Gig Business

Useful Tips on Taxes for Freelancers

By Megan Price

Tax season can be daunting, especially for musicians and entertainers who are self-employed or freelancers. Since you don’t have an employer to submit taxes for you or provide with you easy documentation of your income, there’s a lot more to handle on your own. And who wants to mess things up when it comes to the IRS? With a little preparation and some knowledge about how everything works, tax season can be a little less stressful and scary for gig workers.

We talked to several tax professionals and other performers like you to get a comprehensive list of tax tips for freelancers to help you with this year’s tax filing and be better prepared for future tax seasons.

Plan ahead

It’s required by law to pay taxes if you make more than $400 a year in freelance income. This means self-employed individuals must send tax payments to the IRS on their own. When you work for someone else, the company generally covers that for you on a monthly basis.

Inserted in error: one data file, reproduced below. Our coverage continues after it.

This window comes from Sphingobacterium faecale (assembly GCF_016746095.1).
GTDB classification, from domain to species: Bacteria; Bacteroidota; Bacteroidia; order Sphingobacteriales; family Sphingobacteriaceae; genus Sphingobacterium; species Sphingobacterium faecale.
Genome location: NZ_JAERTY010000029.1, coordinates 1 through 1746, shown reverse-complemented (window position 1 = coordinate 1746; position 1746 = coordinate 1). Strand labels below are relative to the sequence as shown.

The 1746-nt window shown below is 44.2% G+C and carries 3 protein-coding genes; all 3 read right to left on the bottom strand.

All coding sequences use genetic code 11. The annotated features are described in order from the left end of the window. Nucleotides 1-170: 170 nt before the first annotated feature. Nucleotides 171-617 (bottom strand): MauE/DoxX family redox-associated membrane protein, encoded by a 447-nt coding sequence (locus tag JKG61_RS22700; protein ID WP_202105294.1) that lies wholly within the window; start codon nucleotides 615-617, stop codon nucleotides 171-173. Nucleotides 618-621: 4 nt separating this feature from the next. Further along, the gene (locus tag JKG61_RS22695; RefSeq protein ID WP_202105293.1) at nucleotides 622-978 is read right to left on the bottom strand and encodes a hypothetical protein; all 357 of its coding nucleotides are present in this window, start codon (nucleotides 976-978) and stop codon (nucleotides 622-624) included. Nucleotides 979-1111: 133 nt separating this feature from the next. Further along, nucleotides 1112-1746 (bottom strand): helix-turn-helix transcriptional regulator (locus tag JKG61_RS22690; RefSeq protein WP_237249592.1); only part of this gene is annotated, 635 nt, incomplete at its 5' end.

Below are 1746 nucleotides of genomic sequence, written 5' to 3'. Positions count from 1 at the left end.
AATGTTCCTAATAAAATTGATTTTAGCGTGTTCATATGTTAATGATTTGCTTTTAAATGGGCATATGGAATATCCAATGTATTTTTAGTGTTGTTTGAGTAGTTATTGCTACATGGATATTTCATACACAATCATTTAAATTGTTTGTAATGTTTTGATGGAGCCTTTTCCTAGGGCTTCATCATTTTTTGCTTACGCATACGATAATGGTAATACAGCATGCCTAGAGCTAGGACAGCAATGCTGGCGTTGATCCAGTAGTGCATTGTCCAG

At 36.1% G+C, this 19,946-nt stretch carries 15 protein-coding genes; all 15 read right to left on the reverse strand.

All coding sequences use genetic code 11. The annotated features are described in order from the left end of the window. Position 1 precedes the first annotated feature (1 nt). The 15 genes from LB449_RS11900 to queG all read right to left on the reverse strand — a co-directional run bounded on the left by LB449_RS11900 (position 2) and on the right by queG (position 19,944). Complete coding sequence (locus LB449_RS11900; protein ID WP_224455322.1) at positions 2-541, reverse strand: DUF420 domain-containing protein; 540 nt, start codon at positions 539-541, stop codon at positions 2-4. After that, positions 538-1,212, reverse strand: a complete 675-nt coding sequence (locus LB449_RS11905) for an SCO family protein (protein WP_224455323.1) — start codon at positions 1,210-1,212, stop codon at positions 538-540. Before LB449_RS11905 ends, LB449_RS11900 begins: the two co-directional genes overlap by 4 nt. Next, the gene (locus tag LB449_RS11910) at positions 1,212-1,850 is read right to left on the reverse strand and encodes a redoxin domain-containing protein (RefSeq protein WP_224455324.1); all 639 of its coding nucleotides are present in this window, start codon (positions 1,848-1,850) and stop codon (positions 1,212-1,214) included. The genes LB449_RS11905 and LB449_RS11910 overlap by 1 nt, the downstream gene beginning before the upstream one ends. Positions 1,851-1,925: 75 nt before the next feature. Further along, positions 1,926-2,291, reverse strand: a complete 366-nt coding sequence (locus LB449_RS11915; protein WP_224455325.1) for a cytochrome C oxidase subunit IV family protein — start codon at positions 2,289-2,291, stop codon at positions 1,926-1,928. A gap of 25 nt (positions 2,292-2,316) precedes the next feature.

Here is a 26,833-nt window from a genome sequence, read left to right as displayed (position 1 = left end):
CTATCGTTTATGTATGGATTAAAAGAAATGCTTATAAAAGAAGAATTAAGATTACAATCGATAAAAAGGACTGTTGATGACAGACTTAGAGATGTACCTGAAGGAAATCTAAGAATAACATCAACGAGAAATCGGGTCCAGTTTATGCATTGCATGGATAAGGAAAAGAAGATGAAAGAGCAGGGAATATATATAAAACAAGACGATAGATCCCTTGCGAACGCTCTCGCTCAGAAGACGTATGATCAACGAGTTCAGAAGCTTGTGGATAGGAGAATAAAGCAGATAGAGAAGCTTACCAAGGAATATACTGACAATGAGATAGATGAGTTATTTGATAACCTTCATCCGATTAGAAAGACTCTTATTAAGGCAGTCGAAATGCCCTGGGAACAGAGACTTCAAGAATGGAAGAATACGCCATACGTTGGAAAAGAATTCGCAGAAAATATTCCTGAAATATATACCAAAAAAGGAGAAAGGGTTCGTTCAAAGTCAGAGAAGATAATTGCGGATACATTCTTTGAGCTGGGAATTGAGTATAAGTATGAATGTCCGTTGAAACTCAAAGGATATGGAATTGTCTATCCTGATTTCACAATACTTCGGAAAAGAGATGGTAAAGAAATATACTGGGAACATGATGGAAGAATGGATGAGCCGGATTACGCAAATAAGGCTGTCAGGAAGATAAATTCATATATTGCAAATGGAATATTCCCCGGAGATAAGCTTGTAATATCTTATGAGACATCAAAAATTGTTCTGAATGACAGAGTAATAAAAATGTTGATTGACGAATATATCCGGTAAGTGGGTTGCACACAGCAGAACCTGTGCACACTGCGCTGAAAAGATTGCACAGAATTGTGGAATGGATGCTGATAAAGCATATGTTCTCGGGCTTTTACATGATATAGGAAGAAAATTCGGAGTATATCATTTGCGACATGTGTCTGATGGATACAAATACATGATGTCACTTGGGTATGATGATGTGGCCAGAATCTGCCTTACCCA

If you’re making more than $1,000 per year as a sole proprietor or with self-employed business income, the IRS recommends that you make quarterly estimated tax payments. Making payments ahead of time makes it easier to get ahead of what you can expect to owe on your tax bill.

Currently, the self-employment tax rate is 15.3% – which covers your income taxes and social security and Medicare tax contributions. Co-Founder of Fig Loans John Li says, “Taking this into account, it may be wise to save between 25-40% of your total income to pay for taxes.”

πŸ’° Helpful resource: Self-Employed Individuals Tax Center

Stay organized

Keeping track of your income and expenses throughout the year is crucial for freelance workers to comply with tax laws and contributions. At the basic level, you should:

  • Set up a separate business account with a dedicated credit or debit card for all expenses.
  • Have a central location for storing paperwork and important documents so they’re easily accessible at tax time.
  • Collect documents like versions of Form 1040 as they come in and keep them together.

πŸ’‘ Pro tip: As your business grows, you may want to consider the benefits of incorporating.

Get the right tools